Palisades Nuclear Plant Venting Radioactive Steam After Leaks Discovered in Cooling System

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Power Reactor Event Number: 47290
Region: 3 State: MI
Unit: [1] [ ] [ ]
RX Type: [1] CE
Notification Date: 09/25/2011
Notification Time: 18:21 [ET]
Event Date: 09/25/2011
Event Time: 15:06 [EDT]
Last Update Date: 09/25/2011
Emergency Class: NON EMERGENCY
10 CFR Section:
50.72(b)(2)(iv)(B) – RPS ACTUATION – CRITICAL
Person (Organization):
Unit SCRAM Code RX CRIT Initial PWR Initial RX Mode Current PWR Current RX Mode
1 A/R Y 100 Power Operation 0 Hot Standby

Event Text

REACTOR TRIP DUE TO LOSS OF TWO 120 VOLT AC INSTRUMENT BUSSES“At 1506 EDT, while the electricians were working on the left train DC bus, a bus bar slipped causing an arc and a loss of the left train DC busses D-10 L and D-10 R. This resulted in the loss of two preferred AC [120 Volt Instrument] busses Y-10 and Y-30. The loss of both preferred AC busses caused a reactor trip, a safety injection signal, auxiliary feedwater actuation signal, containment high radiation isolation signal, and main steam isolation signal.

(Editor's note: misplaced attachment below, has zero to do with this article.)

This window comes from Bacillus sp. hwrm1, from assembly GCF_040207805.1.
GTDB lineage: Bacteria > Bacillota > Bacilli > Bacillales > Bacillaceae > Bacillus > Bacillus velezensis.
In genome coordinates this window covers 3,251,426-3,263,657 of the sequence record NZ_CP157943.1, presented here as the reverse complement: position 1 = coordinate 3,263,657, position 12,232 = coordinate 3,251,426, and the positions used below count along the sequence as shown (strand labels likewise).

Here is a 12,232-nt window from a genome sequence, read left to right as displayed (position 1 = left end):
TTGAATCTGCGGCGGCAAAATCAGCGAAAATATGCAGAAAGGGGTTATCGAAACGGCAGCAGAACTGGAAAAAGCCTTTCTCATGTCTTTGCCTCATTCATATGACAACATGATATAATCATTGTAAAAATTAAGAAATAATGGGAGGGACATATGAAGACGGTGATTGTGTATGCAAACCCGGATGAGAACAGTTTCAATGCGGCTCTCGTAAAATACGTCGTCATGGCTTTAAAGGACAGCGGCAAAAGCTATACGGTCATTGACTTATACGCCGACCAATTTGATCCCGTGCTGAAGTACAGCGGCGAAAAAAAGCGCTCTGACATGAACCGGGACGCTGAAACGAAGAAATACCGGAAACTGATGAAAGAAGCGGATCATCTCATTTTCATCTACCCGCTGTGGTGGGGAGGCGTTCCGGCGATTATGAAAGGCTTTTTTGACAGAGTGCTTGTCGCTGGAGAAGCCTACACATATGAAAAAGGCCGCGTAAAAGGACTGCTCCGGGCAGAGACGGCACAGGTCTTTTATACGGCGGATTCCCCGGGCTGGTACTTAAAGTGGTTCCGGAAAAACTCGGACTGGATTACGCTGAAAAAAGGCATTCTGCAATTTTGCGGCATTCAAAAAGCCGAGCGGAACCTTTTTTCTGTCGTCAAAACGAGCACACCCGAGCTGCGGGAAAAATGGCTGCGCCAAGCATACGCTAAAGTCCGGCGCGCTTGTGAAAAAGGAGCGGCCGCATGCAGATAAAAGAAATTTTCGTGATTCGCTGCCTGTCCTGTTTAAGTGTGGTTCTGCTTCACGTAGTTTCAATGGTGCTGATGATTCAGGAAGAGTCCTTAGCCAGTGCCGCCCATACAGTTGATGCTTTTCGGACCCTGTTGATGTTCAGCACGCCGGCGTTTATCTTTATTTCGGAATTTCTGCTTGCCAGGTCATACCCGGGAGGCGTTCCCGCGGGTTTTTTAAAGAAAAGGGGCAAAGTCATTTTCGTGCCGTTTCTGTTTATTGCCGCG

“All systems responded as expected. Electric power has been restored to the affected DC busses and preferred AC busses. The plant is stable in Mode 3 at NOT and NOP, and controlling temperature using Atmospheric Dump Valves. Pressurizer level is high due to the loss of letdown (result of containment isolation signal), however, it is recovering slowly.”

All rods fully inserted and the electrical lineup is back to normal.

The licensee has notified the NRC Resident Inspector, and will be notifying local agencies. The licensee will also be issuing a press release.

Entergy’s Palisades nuclear plant near South Haven is venting radioactive steam into the environment as part of an unplanned shutdown triggered by an electrical accident.

This shutdown, which began Sunday evening, came just five days after the plant restarted from a shutdown that was caused by a leak in the plant’s cooling system.

Nuclear Regulatory Commission spokeswoman Prema Chandrithal said that the current shutdown happened because an object slipped during work on a circuit breaker and caused an arc that took out power for one of two DC electrical systems that power safety valves and other devices. According to a notice filed with the Nuclear Regulatory Commission, the plant is stable and “controlling temperature using Atmospheric Dump Valves.”

“The steam that would normally go to the generators, that steam is now going into the environment … through the steam stack,” said Chandrithal. “This would have very low levels of tritium.” Tritium is a radioactive isotope of hydrogen.

The plant is monitoring the levels and will report them to the NRC, Chandrithal said. Palisades’ 798-megawatt reactor began operation in 1971, and through a license extension granted by NRC, may operate until 2031.


Source:, via Enformable
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